Robert McLister is a mortgage expert and editor at RATESDOTCA. He has been studying the Canadian mortgage market for years. “If you’re asking me, can you get a five-year fixed mortgage from a major bank without any chance of paying high penalties, the answer is definitely no,” he tells me in a phone interview.

There is a good reason why the five-year fixed rate — by far the most popular among Canadians — is so overblown. The IRD, the formula that generates high penalties for the banks, is larger, the higher the difference between the posted rate at the time a mortgage was initiated and the bank’s posted rate with remaining term (for example, two years fixed) when the mortgage is prepaid.

Since the majority of mortgages in Canada start off as five-year fixed, it’s beneficial for the banks to keep the five-year posted rate artificially high.

Mortgage Professionals Canada, the country’s mortgage industry association representing more than 13,000 individuals and more than 1,000 companies, confirms this observation.

In its recent publication, Annual State of the Residential Housing Market in Canada 2020, the association highlights the huge gap between the average posted five-year mortgage rate (4.95 per cent) and the average mortgage interest rate (2.25 per cent), and concludes: “It confirms that, increasingly, the banks’ posted rates are not being set in reference to the actual marketplace.”

Hence, according to Canada’s mortgage professionals, the big banks’ posted rate is basically a scheme.

Lack of competition is one of the reasons why this is possible, according to McLister. “In Canada, we have six big banks that control, directly or indirectly, over four out of five mortgage dollars through funding and direct origination. Most countries don’t have that level of concentration of the banking system,” he explains.

So what should you do the next time you need a mortgage?

The best way to avoid paying high prepayment penalties is to choose a variable-rate mortgage. Then, in most cases, banks would charge you just three months of interest for breaking a mortgage early, which is fair.

But in the current low interest rate environment many are rightfully tempted to lock in a five-year fixed rate. In that case, choose a lender that has just one set of discount rates. Tangerine (owned by Scotia) is one good example. That way, even if you break your mortgage early, penalties are going to be much more reasonable.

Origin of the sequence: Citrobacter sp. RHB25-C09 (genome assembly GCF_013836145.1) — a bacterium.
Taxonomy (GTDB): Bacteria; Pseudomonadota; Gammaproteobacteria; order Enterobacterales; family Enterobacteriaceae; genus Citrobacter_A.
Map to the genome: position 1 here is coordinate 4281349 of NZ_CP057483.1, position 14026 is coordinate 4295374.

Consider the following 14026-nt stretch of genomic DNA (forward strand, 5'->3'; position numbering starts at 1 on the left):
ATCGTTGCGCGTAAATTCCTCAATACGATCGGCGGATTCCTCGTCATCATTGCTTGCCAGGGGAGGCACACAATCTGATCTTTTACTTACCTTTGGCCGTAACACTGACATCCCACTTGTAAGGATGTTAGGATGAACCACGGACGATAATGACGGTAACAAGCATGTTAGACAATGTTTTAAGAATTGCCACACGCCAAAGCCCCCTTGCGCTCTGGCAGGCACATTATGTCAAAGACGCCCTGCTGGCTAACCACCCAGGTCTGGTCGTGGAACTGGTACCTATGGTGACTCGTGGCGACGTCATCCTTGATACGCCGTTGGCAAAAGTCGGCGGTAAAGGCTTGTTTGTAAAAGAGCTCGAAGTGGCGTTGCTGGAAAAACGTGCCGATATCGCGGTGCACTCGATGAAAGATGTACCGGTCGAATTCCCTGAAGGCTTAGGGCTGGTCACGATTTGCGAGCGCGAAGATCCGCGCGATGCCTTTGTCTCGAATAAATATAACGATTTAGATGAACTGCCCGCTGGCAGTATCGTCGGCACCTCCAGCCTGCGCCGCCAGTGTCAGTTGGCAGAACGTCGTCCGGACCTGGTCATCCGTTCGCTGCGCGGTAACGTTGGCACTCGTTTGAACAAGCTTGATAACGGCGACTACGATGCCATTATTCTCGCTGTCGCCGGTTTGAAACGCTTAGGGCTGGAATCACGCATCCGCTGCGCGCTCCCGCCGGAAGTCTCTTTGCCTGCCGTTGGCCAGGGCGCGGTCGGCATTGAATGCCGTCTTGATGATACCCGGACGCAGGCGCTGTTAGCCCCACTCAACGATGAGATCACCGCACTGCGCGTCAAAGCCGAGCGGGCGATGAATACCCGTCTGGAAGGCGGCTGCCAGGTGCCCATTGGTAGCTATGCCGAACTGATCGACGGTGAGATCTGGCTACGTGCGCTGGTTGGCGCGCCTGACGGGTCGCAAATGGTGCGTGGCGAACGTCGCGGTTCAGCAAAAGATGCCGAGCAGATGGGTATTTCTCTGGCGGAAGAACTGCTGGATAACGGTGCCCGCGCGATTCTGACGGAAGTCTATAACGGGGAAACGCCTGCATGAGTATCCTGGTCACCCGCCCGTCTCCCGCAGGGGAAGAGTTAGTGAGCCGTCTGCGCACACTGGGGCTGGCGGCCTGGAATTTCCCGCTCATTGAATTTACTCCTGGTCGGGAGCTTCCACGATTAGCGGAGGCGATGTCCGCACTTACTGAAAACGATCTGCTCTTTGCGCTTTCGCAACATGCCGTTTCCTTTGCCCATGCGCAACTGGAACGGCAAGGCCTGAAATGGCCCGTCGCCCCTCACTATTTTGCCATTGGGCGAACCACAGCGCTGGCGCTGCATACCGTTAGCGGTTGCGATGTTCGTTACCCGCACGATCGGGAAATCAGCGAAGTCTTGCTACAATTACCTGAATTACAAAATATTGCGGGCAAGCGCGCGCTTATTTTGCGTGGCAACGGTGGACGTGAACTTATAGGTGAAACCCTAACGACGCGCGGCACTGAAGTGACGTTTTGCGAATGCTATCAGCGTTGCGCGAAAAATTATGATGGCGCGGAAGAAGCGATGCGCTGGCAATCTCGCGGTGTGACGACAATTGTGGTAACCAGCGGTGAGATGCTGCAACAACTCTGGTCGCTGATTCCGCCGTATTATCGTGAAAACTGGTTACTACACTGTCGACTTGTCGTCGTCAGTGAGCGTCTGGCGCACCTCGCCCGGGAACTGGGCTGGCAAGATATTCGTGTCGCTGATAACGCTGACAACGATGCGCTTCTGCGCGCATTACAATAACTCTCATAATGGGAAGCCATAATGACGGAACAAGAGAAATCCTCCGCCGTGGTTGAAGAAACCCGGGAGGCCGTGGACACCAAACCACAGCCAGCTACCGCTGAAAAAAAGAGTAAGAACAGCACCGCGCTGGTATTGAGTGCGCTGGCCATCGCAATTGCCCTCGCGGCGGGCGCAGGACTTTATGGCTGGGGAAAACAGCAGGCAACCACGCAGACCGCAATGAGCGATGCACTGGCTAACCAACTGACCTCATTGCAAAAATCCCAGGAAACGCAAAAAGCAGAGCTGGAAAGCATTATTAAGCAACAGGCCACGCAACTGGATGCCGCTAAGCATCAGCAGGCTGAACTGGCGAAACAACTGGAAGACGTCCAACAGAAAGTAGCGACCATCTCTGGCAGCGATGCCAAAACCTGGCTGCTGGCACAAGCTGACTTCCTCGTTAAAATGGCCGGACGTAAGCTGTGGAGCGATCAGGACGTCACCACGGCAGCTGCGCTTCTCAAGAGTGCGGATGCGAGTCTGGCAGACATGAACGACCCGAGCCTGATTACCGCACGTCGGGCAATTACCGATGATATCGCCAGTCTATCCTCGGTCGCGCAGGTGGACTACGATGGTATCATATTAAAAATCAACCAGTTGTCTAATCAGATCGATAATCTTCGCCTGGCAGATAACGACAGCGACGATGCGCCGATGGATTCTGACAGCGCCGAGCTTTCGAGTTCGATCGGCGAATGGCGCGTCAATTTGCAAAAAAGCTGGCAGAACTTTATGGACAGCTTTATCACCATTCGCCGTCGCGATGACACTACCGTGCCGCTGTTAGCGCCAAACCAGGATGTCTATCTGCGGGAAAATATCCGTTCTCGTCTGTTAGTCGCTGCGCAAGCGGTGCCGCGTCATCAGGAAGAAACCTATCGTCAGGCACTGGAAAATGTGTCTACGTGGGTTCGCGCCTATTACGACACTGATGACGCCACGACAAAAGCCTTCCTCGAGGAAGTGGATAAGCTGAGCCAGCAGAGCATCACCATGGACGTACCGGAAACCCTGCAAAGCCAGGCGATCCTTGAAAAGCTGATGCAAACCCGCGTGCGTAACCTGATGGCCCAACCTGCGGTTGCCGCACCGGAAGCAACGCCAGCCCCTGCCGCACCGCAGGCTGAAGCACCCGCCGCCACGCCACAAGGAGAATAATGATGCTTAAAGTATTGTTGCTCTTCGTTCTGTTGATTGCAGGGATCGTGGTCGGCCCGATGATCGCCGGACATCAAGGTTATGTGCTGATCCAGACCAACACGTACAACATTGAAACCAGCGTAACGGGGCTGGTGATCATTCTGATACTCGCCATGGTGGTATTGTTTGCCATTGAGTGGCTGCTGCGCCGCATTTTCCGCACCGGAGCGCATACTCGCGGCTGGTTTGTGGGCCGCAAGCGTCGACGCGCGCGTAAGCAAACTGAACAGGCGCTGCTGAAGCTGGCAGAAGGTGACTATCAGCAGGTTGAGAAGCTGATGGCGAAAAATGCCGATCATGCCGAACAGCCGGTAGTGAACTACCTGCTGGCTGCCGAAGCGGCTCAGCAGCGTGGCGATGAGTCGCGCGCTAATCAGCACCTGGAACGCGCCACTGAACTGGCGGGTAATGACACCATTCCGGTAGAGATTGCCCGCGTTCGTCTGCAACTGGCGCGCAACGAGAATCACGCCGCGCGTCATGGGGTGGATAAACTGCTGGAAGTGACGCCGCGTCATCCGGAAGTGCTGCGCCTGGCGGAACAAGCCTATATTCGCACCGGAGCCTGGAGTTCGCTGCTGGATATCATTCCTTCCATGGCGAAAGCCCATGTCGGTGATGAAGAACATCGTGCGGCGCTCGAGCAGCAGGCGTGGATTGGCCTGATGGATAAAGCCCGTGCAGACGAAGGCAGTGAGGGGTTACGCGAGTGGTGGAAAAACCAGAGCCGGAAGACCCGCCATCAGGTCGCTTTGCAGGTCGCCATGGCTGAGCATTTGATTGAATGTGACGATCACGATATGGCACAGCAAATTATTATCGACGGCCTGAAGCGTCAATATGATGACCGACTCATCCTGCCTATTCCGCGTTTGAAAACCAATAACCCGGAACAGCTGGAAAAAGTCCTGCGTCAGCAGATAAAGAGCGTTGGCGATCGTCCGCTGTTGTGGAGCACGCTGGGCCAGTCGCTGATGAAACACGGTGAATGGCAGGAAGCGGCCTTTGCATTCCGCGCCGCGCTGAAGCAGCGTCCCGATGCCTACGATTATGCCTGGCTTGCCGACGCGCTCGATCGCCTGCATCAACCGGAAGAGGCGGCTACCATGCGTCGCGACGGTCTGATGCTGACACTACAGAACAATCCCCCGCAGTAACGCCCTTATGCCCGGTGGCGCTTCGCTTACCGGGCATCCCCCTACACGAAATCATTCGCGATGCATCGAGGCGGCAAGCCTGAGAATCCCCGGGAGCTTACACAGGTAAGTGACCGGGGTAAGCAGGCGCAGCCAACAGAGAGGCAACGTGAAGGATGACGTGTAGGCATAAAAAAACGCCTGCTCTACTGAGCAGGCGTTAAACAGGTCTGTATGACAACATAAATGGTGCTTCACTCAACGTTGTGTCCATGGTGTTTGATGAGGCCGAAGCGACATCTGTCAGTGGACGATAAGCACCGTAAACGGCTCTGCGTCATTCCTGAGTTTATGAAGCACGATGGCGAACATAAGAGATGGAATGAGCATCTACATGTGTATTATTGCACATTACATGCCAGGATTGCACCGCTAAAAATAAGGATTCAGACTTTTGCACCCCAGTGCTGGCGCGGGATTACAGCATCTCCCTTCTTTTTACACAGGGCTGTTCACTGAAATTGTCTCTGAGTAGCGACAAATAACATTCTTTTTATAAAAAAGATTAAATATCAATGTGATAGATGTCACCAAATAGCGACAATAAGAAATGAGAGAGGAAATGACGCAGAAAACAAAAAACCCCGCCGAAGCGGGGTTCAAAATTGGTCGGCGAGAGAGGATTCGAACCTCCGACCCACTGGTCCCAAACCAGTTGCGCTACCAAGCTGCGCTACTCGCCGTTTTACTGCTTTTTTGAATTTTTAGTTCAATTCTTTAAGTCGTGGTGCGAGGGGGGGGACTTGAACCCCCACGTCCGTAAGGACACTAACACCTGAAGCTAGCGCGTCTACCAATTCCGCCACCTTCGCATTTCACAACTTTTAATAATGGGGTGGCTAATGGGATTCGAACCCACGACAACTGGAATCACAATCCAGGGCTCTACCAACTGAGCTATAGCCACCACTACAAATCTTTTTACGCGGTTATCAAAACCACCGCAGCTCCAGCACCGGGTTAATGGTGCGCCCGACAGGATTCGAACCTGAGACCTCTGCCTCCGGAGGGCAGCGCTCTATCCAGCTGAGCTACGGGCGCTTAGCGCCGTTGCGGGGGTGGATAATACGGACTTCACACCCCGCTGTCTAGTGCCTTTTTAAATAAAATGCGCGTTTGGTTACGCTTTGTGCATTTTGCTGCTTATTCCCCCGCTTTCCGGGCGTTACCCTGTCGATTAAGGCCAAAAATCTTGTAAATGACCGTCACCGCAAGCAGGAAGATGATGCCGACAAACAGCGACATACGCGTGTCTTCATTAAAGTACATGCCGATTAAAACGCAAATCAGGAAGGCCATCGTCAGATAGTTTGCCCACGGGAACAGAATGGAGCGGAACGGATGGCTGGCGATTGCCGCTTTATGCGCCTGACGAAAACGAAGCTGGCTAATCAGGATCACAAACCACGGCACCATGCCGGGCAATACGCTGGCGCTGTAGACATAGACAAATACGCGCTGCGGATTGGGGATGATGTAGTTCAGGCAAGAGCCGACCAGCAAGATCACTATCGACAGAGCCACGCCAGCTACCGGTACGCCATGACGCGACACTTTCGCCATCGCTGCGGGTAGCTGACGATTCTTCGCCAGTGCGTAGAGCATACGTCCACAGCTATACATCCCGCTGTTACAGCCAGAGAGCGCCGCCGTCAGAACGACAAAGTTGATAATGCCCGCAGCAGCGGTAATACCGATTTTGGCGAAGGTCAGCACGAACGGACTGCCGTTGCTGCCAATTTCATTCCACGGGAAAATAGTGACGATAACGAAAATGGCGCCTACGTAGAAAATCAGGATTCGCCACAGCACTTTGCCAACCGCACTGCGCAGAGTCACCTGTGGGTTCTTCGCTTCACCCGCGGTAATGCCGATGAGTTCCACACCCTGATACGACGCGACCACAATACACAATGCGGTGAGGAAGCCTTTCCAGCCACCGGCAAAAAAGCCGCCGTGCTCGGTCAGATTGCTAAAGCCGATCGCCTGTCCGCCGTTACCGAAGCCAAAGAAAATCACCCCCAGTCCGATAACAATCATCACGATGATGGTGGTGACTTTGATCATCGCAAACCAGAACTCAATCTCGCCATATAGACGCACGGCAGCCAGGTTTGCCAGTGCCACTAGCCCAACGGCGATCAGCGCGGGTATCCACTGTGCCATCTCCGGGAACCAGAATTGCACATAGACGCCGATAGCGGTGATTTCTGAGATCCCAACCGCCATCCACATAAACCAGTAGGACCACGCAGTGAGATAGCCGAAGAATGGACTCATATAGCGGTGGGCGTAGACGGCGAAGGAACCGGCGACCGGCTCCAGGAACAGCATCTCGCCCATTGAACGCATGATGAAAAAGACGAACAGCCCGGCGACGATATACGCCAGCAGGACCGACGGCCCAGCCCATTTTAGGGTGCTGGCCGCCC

Amir Barnea


When it comes to mortgage break penalties, big banks are often the worst

General Tim Hill, MBA 15 Nov

Committing to a mortgage for five long years exposes people to the most insidious aspect of residential financing: prepayment charges.

And when it comes to such charges – the penalties you pay come when you back out of your mortgage early – some lenders take a greater toll on your bank balance than others.

Big banks are usually the worst. Mortgage finance companies are often the best.

And these bank competitors want you to know it. More and more, smaller lenders are using their preferential penalty calculations as a selling point, as well they should.

This year I’ve seen lenders such as Equitable Bank, Manulife Bank of Canada, XMC Mortgage Corp., Merix Financial, CMLS Financial Ltd., RFA Mortgage Corp., First National Financial LP, and MCAP all go out of their way to step up marketing and educate consumers on how bad penalties from major banks can be. (Mind you, a few of these lenders also have “no-frills” mortgages with high penalties – for example, 3 per cent of principal. So watch out for those.)


A fair-penalty lender calculates its standard prepayment charges, for lack of a better word, “fairly.”

It does so by comparing your actual mortgage rate to a rate equal to (or close to) what it charges new customers for a time frame similar to your remaining term.

Unlike Big Six banks, fair-penalty lenders don’t use arbitrarily inflated rates (“posted rates”) in their calculations. That only serves to drive up penalties.

So why doesn’t everyone get a mortgage with a fair penalty lender?

Well, because most people are conditioned to pay more for big bank financing. Among other things, they trust the brand, like the convenience or like knowing they can walk into a branch to talk to someone if there’s ever a problem (although, for most people, mortgage problems after closing aren’t too common). And the cost of that convenience is steep.


Suppose you’re a major bank customer with a regular 3.19 per cent $300,000 five-year fixed mortgage that you got one year ago.

Now imagine you:

  • Need to consolidate debt into your mortgage;
  • Just found a new job in a different city and must sell and rent;
  • Want to break and renegotiate to a lower rate;
  • Have to break the loan early for some other reason – maybe because of a loss of income, divorce, inability to get a fair rate from your bank on a “port and increase” (that’s where you move your mortgage to a new property and increase the loan size), or inability to qualify for a port.

In these scenarios, one popular bank would charge you an interest rate differential (IRD) penalty of roughly $16,800 to exit your existing mortgage.

Compare that with just three months’ interest (about $2,400) at a “fair penalty lender.”